The free flow of scientific talent in and out of the UK is incredibly important. Anything that you do that walls off the UK is inimical to progress, period.
My hope is that as the Brexit process proceeds, and an enormous amount of work is done to try to create the appropriate trading environments with the other parts of the world, that we don’t lose track of that. We don’t lose sight of the fact that for the UK to be successful over the long term, there has to be an opportunity for great people to come here and do good work.
What’s your biggest career success?
I’ve been able to bring people together to work productively, and to inspire them to do more than they thought possible — that’s my job
The only thing I’ve really been able to do is that I’ve been able to bring people together to work productively, and to inspire them to do more than they thought possible — that’s my job. And I’ve been fortunate to have the opportunity to do that in a lot of different settings, both academic and corporate. When I look back at it, the things that they’ve done: whether it’s through the development of a RANK ligand antagonist that has dramatic effects on osteoporosis; the improvement in treatment for malignant disease as a result of a PD1 antagonists temporalism; those are extraordinary things that they’ve done. And I’m cheerleader-in-chief for that. I try to work to bring together the right people to make that kind of stuff happen. And it’s been an extraordinary career. I’ve had the opportunity to work with so many terrific people.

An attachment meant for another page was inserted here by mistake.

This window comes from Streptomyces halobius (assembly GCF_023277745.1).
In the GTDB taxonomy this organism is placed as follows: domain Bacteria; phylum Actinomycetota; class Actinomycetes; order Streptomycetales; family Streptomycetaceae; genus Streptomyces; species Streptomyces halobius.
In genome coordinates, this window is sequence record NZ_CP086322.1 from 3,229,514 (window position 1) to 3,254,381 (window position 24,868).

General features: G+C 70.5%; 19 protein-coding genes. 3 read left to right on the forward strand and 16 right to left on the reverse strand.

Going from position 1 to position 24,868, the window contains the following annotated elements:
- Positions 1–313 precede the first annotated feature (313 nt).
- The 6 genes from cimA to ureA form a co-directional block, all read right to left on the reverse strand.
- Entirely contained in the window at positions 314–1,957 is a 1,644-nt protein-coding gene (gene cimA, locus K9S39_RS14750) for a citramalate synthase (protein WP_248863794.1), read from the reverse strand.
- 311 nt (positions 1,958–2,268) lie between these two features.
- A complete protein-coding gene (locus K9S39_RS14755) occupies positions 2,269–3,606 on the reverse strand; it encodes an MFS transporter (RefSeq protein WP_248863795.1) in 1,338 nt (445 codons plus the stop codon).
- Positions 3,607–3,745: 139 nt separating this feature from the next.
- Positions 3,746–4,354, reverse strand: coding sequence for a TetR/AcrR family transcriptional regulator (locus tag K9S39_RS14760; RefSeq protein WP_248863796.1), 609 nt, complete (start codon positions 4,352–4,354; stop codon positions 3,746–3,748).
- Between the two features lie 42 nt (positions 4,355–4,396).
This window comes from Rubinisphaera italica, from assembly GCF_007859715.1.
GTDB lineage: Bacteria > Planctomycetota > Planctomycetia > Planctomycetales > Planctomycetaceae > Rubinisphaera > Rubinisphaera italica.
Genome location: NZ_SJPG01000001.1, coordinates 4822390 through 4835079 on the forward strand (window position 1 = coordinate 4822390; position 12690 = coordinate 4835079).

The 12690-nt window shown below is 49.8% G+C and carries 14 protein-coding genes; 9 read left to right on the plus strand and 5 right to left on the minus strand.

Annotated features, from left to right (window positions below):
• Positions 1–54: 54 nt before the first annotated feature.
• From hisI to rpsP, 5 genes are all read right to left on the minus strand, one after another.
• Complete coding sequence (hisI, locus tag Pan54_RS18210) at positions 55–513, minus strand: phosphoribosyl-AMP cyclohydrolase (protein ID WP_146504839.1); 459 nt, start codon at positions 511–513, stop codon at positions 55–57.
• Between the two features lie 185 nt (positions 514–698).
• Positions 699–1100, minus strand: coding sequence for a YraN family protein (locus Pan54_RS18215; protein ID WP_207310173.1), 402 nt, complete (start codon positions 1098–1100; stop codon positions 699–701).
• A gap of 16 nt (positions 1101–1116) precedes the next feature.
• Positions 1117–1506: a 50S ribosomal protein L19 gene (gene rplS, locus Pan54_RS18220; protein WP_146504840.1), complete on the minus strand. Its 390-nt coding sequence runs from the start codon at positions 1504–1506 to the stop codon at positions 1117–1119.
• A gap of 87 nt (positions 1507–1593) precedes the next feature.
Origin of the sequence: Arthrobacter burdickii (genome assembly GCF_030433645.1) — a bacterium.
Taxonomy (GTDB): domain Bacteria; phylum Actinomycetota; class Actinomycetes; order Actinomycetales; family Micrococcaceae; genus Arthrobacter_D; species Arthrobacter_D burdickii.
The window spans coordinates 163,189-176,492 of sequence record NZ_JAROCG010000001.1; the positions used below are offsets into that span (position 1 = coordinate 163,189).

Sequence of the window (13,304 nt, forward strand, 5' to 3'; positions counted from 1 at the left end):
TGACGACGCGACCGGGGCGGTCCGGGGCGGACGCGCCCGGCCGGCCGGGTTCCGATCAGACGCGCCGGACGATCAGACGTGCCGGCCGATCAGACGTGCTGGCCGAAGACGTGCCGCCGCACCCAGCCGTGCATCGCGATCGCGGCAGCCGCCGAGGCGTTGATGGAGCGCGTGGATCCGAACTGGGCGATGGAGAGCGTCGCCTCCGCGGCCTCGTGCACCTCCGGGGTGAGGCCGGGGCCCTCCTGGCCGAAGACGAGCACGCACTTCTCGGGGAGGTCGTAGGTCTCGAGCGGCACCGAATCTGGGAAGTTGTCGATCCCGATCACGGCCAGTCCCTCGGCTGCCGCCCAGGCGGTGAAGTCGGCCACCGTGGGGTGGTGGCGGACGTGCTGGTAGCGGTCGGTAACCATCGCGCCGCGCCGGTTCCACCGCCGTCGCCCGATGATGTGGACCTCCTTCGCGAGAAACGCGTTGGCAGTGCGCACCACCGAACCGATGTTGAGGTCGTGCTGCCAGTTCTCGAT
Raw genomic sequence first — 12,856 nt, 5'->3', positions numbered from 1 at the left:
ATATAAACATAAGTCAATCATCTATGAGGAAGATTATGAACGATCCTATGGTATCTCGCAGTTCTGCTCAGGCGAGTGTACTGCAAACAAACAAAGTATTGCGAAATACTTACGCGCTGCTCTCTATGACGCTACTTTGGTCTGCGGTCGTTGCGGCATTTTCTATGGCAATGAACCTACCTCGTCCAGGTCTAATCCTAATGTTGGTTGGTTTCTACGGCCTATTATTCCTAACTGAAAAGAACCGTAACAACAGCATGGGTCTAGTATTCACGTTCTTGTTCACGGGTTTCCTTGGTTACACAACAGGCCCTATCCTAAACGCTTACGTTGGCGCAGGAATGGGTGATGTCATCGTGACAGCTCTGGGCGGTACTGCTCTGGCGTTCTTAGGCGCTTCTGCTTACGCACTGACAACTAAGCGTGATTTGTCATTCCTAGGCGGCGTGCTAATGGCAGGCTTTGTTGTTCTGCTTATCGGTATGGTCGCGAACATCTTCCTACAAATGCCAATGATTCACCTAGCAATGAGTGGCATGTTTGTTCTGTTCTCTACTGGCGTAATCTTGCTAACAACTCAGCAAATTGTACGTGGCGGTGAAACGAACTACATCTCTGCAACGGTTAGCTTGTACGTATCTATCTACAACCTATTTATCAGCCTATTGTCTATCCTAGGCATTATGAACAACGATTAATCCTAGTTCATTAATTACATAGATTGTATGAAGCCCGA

So what’s the opposite of that: what’s your biggest regret?
For most of us who work in this industry, and who’ve had the opportunity to lead R&D organisations, we try to be provocative; we try to be bold; we try to take on big challenges. When I look back at my career, I would say even though I tried, I wasn’t bold enough.
Virtually all drugs fail. If someone comes to me with a new idea, and says “I’ve got this great idea: we can make a drug directly against this target, and it can have a dramatic effect on inflammatory bowel disease”, all I have to do is say: “No. It’s not going to work”. I’ll be right 99% of the time: my job in that sense is incredibly easy.
But, of course, that isn’t my job. My job is to find the 1% of the time when, actually, it could work. And because I can’t find that 1%, I need to find the 10% where it could possibly work, and recognise that most of the money is wasted — but get enough of those things that actually do have a big therapeutic effect and we advance the cause of human health.
So when I look back, what I say is: you know, I pushed pretty hard — but I could have been more bold. Most of us who’ve done this kind of work probably have that feeling.
MSD (Merck Sharp & Dohme Limited) is a subsidiary of Merck & Co, Inc, with headquarters in Kenilworth, NJ, USA. The company is known as Merck in the United States and Canada. Everywhere else it is known as MSD.